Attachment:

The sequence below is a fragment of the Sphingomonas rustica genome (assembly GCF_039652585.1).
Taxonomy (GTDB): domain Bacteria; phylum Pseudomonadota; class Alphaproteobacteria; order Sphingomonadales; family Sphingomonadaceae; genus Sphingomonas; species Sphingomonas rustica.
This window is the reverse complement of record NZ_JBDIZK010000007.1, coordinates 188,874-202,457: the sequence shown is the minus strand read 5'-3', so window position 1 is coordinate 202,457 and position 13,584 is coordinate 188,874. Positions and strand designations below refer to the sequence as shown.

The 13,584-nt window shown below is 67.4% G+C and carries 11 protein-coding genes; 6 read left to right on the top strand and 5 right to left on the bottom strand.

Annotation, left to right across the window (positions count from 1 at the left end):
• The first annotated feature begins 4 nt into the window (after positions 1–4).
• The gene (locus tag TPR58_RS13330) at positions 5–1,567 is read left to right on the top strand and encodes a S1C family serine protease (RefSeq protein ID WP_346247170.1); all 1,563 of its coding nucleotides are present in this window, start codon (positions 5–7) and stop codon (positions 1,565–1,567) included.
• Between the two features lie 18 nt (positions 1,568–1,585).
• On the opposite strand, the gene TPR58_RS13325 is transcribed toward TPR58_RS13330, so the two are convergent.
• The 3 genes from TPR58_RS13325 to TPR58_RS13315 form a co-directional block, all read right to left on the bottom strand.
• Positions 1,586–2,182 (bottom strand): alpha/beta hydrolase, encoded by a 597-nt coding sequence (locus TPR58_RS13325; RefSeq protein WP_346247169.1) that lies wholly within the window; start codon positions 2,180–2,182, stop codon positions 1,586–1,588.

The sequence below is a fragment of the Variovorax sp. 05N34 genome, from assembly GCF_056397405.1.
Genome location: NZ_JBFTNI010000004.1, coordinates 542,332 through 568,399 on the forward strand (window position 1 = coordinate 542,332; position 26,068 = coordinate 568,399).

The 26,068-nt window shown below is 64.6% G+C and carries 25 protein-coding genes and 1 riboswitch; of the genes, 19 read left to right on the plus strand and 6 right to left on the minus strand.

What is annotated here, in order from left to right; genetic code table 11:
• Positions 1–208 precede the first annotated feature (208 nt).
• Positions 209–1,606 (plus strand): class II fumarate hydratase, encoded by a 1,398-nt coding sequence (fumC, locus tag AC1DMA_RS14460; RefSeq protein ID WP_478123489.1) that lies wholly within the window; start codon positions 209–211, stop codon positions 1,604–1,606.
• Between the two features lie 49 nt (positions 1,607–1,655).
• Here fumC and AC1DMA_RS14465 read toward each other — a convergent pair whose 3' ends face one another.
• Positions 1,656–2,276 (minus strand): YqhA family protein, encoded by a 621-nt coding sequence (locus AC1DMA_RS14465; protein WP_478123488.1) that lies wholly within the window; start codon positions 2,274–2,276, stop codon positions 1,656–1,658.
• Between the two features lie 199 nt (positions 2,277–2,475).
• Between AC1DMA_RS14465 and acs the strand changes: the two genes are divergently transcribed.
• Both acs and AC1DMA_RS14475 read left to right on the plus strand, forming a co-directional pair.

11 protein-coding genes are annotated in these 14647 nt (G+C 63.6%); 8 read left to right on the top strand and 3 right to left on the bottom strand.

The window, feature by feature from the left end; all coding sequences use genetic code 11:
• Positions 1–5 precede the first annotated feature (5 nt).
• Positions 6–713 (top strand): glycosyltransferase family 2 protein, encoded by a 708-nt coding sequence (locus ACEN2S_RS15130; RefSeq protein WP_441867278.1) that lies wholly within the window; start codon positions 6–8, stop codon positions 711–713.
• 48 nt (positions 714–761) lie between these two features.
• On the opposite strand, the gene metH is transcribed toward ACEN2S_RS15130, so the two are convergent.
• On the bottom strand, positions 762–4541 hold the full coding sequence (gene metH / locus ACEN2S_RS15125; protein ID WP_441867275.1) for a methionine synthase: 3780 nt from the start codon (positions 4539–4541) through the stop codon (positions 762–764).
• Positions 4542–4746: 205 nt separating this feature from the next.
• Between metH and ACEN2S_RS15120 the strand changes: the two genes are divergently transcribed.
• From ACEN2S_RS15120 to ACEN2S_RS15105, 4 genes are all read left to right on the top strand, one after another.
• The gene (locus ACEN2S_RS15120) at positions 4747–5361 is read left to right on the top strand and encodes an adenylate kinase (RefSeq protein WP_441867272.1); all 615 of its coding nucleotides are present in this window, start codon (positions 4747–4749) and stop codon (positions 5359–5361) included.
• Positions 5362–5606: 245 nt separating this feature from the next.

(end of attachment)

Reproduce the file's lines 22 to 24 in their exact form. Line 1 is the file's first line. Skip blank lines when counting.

• Between AC1DMA_RS14465 and acs the strand changes: the two genes are divergently transcribed.
• Both acs and AC1DMA_RS14475 read left to right on the plus strand, forming a co-directional pair.

11 protein-coding genes are annotated in these 14647 nt (G+C 63.6%); 8 read left to right on the top strand and 3 right to left on the bottom strand.